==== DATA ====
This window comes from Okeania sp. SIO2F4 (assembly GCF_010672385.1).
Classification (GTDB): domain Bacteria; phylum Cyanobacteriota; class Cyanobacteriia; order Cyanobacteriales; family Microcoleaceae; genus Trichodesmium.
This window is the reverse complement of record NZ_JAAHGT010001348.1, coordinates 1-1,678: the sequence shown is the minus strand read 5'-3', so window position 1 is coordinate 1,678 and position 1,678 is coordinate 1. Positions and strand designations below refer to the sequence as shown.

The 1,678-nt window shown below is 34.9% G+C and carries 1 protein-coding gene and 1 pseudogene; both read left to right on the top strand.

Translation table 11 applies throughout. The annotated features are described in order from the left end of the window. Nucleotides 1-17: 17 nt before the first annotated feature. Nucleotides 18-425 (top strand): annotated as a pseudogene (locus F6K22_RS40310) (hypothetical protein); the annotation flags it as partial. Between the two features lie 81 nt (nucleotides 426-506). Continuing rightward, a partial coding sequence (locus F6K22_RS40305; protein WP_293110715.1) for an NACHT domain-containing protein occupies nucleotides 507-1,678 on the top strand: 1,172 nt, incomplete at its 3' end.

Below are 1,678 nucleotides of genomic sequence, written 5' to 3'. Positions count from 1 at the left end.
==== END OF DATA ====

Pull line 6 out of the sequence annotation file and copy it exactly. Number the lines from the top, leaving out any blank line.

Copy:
Below are 1,678 nucleotides of genomic sequence, written 5' to 3'. Positions count from 1 at the left end.